Segura: Historically, human health has been taught, discussed or argued as an intrinsic outcome of one’s individual behavior or decision-making. As students, it has been an ongoing journey reconciling these antiquated notions with the lived experiences of both the communities that we are a part of as well as the histories that precede us. Studying human biology through a lens that considers fields such as critical race theory, ethnic studies and justice has enabled us to build frameworks that not only seek to understand the ways social inequality produces health disparities but empower us to work to develop strategies in advocacy and community health to actively dismantle them. The devastating outcomes of the pandemic have posed an unprecedented challenge physically, economically and socially for so many local families and highlights the need to re-envision what it means to care for the health of our society. Serving the community by sponsoring material donations is a small but tremendous opportunity for the Stanford community to contribute to this new and collective effort toward health, healing and well-being.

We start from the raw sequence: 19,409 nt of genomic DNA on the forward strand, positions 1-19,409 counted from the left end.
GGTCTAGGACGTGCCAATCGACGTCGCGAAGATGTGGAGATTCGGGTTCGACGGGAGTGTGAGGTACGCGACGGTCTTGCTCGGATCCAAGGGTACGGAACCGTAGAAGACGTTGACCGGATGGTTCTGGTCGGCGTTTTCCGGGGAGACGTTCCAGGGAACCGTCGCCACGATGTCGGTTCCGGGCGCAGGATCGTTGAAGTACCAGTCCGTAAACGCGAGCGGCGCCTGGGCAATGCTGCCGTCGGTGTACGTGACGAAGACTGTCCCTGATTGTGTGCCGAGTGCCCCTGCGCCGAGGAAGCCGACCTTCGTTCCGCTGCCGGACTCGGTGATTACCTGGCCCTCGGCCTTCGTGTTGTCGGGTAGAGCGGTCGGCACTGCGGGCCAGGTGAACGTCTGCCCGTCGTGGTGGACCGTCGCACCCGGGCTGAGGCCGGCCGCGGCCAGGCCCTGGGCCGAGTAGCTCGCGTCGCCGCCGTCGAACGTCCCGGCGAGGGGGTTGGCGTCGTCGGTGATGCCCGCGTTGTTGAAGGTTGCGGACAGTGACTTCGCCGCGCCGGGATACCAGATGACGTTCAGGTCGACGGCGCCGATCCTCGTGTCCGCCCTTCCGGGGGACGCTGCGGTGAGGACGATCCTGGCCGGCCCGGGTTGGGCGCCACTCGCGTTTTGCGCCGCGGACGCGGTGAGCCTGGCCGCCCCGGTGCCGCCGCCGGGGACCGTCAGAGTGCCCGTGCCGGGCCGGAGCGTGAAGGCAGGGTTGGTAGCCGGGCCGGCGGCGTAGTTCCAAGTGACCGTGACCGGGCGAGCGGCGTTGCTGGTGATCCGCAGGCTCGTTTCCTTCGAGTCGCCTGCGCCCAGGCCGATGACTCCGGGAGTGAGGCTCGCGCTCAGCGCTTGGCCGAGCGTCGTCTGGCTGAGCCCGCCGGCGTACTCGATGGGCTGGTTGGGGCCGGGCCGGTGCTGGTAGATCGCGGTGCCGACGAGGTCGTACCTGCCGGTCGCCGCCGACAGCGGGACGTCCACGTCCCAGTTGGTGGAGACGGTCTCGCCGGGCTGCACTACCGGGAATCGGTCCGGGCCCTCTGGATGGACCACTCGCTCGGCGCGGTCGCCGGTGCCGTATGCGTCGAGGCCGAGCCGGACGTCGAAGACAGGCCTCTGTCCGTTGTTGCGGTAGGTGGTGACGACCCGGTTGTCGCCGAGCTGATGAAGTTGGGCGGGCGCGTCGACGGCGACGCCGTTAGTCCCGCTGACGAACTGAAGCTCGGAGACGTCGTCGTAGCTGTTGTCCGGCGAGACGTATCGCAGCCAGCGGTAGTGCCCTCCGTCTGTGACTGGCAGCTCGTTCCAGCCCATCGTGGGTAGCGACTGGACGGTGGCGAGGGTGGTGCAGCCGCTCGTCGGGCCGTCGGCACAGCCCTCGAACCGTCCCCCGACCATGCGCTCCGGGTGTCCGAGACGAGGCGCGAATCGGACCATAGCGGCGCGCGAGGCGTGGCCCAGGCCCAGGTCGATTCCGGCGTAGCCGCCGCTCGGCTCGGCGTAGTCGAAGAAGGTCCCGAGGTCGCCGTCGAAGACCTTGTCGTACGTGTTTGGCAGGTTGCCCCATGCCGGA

Are you focusing on serving specific local communities or the entire region?
Segura: The back to school drive aims to help children and families by collaborating with established community organizations and clinics that demonstrate specific needs. We hope the campaign shows that we at Stanford care about the surrounding communities by supporting these local organizations. Since the start of the pandemic, these groups have worked tirelessly to ensure families have access to comprehensive mental health services, adequate basic need supplies and resilient community support.